Welcome to the latest episode of the Full-Court Finance podcast from Zacks Investment Research. On this episode, Content Writer Ben Rains discusses Nike (NKE - Free Report) and tells investors what to expect from the sportswear giant's upcoming fourth quarter financial results, which are due out Thursday. Rains then dives into everything investors need to know about Puma SE PUM.DE after the German sportswear company decided to jump back into basketball for the first time in 20 years.
Nike is coming off a relatively rough quarter, based on its own high standards, with many investors nervous about the company’s sliding North American sales. Many, including Nike executives, have pointed to the shifting retail landscape and increased competition from the likes of Lululemon (LULU - Free Report) and rival Adidas (ADDYY - Free Report) , as major reasons for this recent downturn.
With that said, Nike now thinks it will be able to successfully navigate its domestic setbacks, while it continues to grow internationally. The company is expected to see its Q4 revenues climb by 8.2% to hit $9.39 billion, based on our current Zacks Consensus Estimates. Meanwhile, its quarterly earnings are projected to pop by 6.67% to reach $0.64 per share. But investors should pay close attention to Nike’s North American sales figures and watch out for e-commerce and digital sales, which have become Nike’s focus in a retail age that Amazon (AMZN - Free Report) and other online sellers helped transform.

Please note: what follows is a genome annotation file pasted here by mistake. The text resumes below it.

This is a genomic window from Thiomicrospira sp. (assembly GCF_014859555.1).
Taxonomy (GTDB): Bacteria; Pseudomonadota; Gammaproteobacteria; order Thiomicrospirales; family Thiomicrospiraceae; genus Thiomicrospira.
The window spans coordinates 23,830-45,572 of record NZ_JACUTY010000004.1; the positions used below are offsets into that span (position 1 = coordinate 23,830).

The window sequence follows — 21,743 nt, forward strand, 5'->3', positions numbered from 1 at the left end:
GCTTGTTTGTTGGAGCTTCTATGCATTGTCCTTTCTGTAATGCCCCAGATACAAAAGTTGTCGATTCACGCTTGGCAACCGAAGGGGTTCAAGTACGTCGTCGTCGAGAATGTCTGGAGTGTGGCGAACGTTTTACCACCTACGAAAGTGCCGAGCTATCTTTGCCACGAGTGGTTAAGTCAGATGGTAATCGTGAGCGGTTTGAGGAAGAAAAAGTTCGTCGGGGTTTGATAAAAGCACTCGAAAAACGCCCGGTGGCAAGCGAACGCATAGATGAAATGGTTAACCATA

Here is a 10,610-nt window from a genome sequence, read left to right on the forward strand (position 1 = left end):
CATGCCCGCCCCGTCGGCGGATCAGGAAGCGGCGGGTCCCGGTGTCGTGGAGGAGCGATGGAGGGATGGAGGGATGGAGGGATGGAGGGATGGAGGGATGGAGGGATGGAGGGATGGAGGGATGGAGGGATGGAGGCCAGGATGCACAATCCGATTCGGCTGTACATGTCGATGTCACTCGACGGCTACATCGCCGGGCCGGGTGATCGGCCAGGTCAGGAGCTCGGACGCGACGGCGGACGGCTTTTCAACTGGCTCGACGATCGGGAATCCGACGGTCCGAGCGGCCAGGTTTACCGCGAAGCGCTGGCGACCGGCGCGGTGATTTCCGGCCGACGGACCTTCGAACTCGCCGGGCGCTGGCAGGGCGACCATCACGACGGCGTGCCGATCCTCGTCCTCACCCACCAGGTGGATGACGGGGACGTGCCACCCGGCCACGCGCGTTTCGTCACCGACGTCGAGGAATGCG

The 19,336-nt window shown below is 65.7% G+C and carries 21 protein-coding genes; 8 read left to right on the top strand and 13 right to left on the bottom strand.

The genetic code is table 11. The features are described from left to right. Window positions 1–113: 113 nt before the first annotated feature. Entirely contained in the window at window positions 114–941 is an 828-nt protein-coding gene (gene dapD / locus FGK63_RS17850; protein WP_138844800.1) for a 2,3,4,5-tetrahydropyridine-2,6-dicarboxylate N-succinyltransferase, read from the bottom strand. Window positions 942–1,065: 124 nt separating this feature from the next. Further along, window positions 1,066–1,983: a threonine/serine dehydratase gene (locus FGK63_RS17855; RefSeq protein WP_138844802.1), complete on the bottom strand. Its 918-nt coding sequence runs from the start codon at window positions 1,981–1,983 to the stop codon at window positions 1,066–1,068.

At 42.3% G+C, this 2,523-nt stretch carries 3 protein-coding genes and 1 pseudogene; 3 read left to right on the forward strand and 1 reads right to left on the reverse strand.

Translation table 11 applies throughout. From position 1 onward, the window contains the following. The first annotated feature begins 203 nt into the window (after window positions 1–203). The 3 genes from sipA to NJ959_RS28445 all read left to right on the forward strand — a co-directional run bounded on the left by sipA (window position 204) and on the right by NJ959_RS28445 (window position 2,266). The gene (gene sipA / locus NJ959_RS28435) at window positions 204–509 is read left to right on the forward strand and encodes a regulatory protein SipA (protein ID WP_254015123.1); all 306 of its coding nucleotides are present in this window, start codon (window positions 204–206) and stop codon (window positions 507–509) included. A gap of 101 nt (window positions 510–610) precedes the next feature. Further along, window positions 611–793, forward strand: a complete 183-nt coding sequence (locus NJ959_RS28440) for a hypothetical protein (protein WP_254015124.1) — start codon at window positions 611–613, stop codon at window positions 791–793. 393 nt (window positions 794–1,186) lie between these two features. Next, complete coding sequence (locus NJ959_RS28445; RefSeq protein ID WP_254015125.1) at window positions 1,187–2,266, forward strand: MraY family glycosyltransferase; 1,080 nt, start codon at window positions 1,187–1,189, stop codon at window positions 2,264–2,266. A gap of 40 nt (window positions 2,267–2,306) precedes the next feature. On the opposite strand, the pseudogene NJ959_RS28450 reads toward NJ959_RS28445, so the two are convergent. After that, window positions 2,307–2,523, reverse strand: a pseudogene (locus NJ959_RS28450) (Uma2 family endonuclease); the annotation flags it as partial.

Moving on, Puma decided to make a performance-based push in the U.S. market, starting with basketball. The company announced that it signed four top NBA prospects last week—two of whom ended up being drafted #1 and #2 overall. Puma also stuck to its plan of adding to its roster of music and entertainment talent.
The company announced that it signed Jay-Z as a creative consultant for its new basketball division. The rapper and entertainment mogul joins a list of Puma partners that include Rihanna, Selena Gomez, Big Sean, and more—Puma’s non-sports push mirrors fellow German giant Adidas’ push into non-performance sportswear, athleisure, and streetwear with the help of Kanye West and others.
Puma has somewhat quietly amassed a strong roster of stars who have an outsized influence on social media channels, such as Instagram (FB - Free Report) and Twitter (TWTR - Free Report) —which are hugely important in the online shopping age. Now that the company has jumped back into basketball, Nike and Adidas might have to try a little harder to stay on top. Meanwhile, Puma’s move puts even more pressure on Under Armour (UAA - Free Report) .
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